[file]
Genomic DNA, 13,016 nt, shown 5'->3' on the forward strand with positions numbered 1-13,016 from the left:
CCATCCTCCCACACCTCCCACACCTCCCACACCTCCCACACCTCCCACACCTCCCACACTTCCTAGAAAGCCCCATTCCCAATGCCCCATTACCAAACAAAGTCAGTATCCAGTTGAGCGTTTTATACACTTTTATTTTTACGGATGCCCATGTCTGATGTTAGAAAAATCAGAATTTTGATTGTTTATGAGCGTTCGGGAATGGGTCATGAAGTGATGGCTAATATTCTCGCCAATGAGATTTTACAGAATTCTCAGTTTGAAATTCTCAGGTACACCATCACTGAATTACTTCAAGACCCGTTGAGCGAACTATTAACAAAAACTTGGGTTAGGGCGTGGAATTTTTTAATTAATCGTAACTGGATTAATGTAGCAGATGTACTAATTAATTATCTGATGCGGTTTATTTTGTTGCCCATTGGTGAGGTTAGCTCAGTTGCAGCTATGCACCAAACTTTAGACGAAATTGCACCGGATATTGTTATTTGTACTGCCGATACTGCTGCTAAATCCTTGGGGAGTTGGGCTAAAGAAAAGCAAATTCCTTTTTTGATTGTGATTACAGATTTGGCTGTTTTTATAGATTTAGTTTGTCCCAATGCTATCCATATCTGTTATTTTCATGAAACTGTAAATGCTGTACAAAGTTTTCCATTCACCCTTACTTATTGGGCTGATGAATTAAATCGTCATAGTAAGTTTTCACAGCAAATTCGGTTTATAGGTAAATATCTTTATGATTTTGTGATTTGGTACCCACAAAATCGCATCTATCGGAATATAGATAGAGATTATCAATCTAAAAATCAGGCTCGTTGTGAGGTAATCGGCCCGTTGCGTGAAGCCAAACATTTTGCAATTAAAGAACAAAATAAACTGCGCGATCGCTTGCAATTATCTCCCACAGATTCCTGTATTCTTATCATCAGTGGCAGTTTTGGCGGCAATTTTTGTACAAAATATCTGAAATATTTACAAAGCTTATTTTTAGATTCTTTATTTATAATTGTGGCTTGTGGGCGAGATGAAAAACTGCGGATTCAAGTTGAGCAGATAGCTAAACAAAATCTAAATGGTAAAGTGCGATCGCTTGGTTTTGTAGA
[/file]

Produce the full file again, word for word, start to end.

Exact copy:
Genomic DNA, 13,016 nt, shown 5'->3' on the forward strand with positions numbered 1-13,016 from the left:
CCATCCTCCCACACCTCCCACACCTCCCACACCTCCCACACCTCCCACACCTCCCACACTTCCTAGAAAGCCCCATTCCCAATGCCCCATTACCAAACAAAGTCAGTATCCAGTTGAGCGTTTTATACACTTTTATTTTTACGGATGCCCATGTCTGATGTTAGAAAAATCAGAATTTTGATTGTTTATGAGCGTTCGGGAATGGGTCATGAAGTGATGGCTAATATTCTCGCCAATGAGATTTTACAGAATTCTCAGTTTGAAATTCTCAGGTACACCATCACTGAATTACTTCAAGACCCGTTGAGCGAACTATTAACAAAAACTTGGGTTAGGGCGTGGAATTTTTTAATTAATCGTAACTGGATTAATGTAGCAGATGTACTAATTAATTATCTGATGCGGTTTATTTTGTTGCCCATTGGTGAGGTTAGCTCAGTTGCAGCTATGCACCAAACTTTAGACGAAATTGCACCGGATATTGTTATTTGTACTGCCGATACTGCTGCTAAATCCTTGGGGAGTTGGGCTAAAGAAAAGCAAATTCCTTTTTTGATTGTGATTACAGATTTGGCTGTTTTTATAGATTTAGTTTGTCCCAATGCTATCCATATCTGTTATTTTCATGAAACTGTAAATGCTGTACAAAGTTTTCCATTCACCCTTACTTATTGGGCTGATGAATTAAATCGTCATAGTAAGTTTTCACAGCAAATTCGGTTTATAGGTAAATATCTTTATGATTTTGTGATTTGGTACCCACAAAATCGCATCTATCGGAATATAGATAGAGATTATCAATCTAAAAATCAGGCTCGTTGTGAGGTAATCGGCCCGTTGCGTGAAGCCAAACATTTTGCAATTAAAGAACAAAATAAACTGCGCGATCGCTTGCAATTATCTCCCACAGATTCCTGTATTCTTATCATCAGTGGCAGTTTTGGCGGCAATTTTTGTACAAAATATCTGAAATATTTACAAAGCTTATTTTTAGATTCTTTATTTATAATTGTGGCTTGTGGGCGAGATGAAAAACTGCGGATTCAAGTTGAGCAGATAGCTAAACAAAATCTAAATGGTAAAGTGCGATCGCTTGGTTTTGTAGA